Please be advised that marijuana/hemp-based products are still considered a grey area in Canada, and the United States. Although you may not require a doctor’s note or authorization, I strongly encourage you to find out the Provincial/State laws before purchasing any product to ensure your safety. Again, I cannot be held responsible for any recommendation made on the Safe Haven Support Group. It is your responsibility to ensure you read up on all the applicable laws regarding these products and what is allowed in the area you live in.

One of the most common applications for medical marijuana is pain control, whether it’s headaches, neuropathic pain, muscle soreness, spinal injury, fibromyalgia, pain caused by inflammation, and cramps. Patients have seen various degrees of success with cannabis in treating different pain-related ailments depending on the type of pain, the intensity, and the individual’s own physiology.

Cannabinoids and Terpenes are known to have areas of specialization such as pain. Because every person’s experience is so nuanced, we recommend sampling several of these suggestions and maybe even experiment with them in different forms, like topicals, oils, or even transdermal patches. Smoking and vaporizing are great ways to get marijuana’s painkilling properties quickly, but read up on non-smoking consumption methods and cannabis concentrate alternatives to get an idea of the full spectrum of options available to you.


While there are over 100 different cannabinoids that can occur in cannabis, the two most well-known and better-studied compounds in the cannabis plant happen to also be the two that occur in the largest volume: delta-9 tetrahydrocannabinol, commonly referred to as THC, and cannabidiol, known as CBD.

THC is the primary psychoactive component of cannabis which gives the effect of what recreational users call the “high.”

CBD is considered to be non-psychoactive and when used in conjunction with THC helps dampen the psychoactivity and other side effects some people consider undesirable. Both cannabinoids have an impressive list of ways they support the human body.” [1]

“To make sure you’re getting the relief that you need, here are a few things to keep in mind when picking out a strain for pain:

  • sedative, indica strains are some of the most popular picks for chronic pain management;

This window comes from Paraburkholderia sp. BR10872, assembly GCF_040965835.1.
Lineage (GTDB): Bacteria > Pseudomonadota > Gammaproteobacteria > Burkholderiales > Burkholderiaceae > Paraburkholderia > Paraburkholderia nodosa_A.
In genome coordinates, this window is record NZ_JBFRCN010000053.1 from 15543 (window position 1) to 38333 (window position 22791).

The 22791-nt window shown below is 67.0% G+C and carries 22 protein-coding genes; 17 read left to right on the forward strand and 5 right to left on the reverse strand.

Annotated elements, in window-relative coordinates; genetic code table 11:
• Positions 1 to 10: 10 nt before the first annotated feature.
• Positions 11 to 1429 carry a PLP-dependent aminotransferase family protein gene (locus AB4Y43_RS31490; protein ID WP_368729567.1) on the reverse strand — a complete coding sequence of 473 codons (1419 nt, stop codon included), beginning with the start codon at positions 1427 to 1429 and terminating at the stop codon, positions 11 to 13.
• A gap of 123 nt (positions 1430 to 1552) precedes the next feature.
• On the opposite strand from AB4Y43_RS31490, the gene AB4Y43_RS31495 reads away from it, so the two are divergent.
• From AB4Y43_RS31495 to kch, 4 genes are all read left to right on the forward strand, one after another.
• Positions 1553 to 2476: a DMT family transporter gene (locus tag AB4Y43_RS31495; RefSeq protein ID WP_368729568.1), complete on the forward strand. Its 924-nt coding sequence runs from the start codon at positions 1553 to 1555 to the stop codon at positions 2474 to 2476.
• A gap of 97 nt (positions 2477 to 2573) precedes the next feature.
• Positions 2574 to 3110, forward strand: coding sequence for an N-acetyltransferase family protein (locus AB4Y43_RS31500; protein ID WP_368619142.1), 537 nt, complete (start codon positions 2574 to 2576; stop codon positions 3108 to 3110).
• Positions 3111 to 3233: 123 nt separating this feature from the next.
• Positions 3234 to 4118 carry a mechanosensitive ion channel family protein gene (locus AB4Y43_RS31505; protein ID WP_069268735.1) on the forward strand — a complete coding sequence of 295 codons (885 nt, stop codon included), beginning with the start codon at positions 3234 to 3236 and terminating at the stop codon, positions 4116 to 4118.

• a strain that contains a little of both CBD and THC may be more effective than one with THC alone;
  • high THC levels mean that you may more easily forget about your pain;
  • CBD strains are generally considered better for daytime consumption;
  • Sativa strains are often consumed for neuropathic pain and chronic headaches, though this is highly subjective; and
  • pick strains or products that are very fragrant or have high terpene tests.

Though everyone responds to cannabis differently, these strains are thought to be helpful for pain management, generally speaking:

“What Are the Best Cannabis Strains for Pain

1. Cannabis Strains That Help Treat Generalized Pain

ACDC is one of the most effective painkilling strains out there due to its one-two punch of cannabinoids CBD and THC. As a general rule, cannabis strains with the higher amounts of both THC and CBD tend to make the best pain medicines. Many people find that heavy indicas such as Blackberry Kush are particularly skilled in the art of killing the pain.

2. Cannabis Strains That Help Treat Inflammation and Arthritis

A product with high CBD concentrations is perfect for people battling with inflammation. It’s uplifting and clear-headed effects set it apart from heavier, more intoxicating options and make it a perfect choice for daytime medicating. Also known as Blue Venom, Berry White, and White Berry, Blue Widow is a prolific hybrid cross between parent strains Blueberry and White Widow. Leafly user reviews praise Blue Widow for its anti-inflammatory qualities, and perhaps the reason for this is Blue Widow’s rich terpene profile that typically boasts high levels of caryophyllene, or it could be its heavy resin production which gives way to massive amounts of THC and other beneficial compounds.

3. Cannabis Strains That Help Treat Headaches and Migraines

Purple Arrow hits the target somewhere between heavy pain relief and uplifting euphoria, making it a great choice for headache sufferers needing swift relief without the couchlock effects typical of indica varieties. Headband hybrids are commonly described as “cerebral” with effects that go straight to the crown of your head. Blueberry Headband lives up to its name, delivering focused headache relief and a sweet berry flavor.